My two posts today are inter-related. This one is about my long-standing view that photography web sites which display large photographs do a better job in getting them sold (or getting their makers hired), and the second (above) puts this belief into practice.
In one of my posts on Photocrati, I made the point that “larger is better”, and used the example that some of the most popular photography blogs such as The Boston Globe’s The Big Picture and the Wall Street Journal’s Photo Journal, display large photographs (around 990 pixels by 640 pixels).
In fact, Rob Haggart, the former Director of Photography for Men’s Journal and Outside Magazine, is now the founder of A Photo Folio. His mission is to create “websites that get you hired.” If you drop by his website, you'll find his creations are indeed huge. Haggard is an industry insider, and knows what he's talking about.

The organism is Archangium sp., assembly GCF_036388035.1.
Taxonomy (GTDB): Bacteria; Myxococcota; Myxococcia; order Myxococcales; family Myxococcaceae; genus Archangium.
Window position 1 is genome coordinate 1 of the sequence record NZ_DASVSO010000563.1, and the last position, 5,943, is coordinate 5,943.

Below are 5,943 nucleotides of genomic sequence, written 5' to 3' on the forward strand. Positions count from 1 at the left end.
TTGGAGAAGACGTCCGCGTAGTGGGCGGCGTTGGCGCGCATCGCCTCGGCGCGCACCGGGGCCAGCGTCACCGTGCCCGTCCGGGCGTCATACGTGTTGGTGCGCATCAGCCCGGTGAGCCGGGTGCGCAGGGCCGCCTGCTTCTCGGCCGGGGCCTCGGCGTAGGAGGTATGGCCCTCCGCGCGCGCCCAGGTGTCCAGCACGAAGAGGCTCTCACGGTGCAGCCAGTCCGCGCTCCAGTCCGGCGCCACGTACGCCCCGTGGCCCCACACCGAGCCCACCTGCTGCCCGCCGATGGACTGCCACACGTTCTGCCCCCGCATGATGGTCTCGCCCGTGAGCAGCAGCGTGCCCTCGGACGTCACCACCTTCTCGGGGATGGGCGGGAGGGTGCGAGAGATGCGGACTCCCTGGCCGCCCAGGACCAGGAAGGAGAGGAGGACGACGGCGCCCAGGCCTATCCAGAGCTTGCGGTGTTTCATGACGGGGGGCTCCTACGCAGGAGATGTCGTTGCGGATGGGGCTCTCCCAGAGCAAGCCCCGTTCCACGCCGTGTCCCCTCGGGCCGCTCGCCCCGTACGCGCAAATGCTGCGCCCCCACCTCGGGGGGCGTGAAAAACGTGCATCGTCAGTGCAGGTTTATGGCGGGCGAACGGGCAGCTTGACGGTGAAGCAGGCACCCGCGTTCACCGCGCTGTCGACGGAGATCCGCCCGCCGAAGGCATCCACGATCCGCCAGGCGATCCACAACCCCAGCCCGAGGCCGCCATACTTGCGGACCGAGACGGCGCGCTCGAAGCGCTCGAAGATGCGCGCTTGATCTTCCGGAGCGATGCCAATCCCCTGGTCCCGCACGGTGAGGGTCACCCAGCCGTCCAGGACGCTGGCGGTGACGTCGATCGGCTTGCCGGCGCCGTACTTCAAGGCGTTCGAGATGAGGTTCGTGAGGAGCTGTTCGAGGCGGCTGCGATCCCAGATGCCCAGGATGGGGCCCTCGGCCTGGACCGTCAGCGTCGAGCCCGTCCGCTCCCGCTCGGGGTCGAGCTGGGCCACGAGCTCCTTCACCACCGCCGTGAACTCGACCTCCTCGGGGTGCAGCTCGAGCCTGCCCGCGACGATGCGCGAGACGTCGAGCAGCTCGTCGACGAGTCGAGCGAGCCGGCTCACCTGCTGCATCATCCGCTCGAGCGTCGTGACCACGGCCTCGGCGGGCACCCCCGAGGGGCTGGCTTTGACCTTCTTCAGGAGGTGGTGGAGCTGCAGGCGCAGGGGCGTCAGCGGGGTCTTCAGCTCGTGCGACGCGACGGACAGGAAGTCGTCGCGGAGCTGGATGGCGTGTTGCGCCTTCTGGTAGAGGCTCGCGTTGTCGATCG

I believe the era of dinky little "almost thumbnails but not quite" photographs is over for technical, aesthetic and for commercial reasons. The two news photography blogs I mentioned earlier also made sure of that. A few moments of research amongst the web designs currently offered by liveBooks, Neon Sky, FolioLink, SiteWelder and the rest, will unanimously reveal that large is good.
As for simple, well...I've posted earlier about The Photopreneur article which said it very clearly: "Despite the whiz-bang features and slick animation offered on so many sites, simple is usually best. Editors are short of time, and faced with a large number of images they want to gain an understanding quickly of what the photographer can do. They’re less interested in what the photographer’s Web developer can do."
So if you want to sell your photographs, consider making your websites simple, and your photographs larger. It's a no-brainer.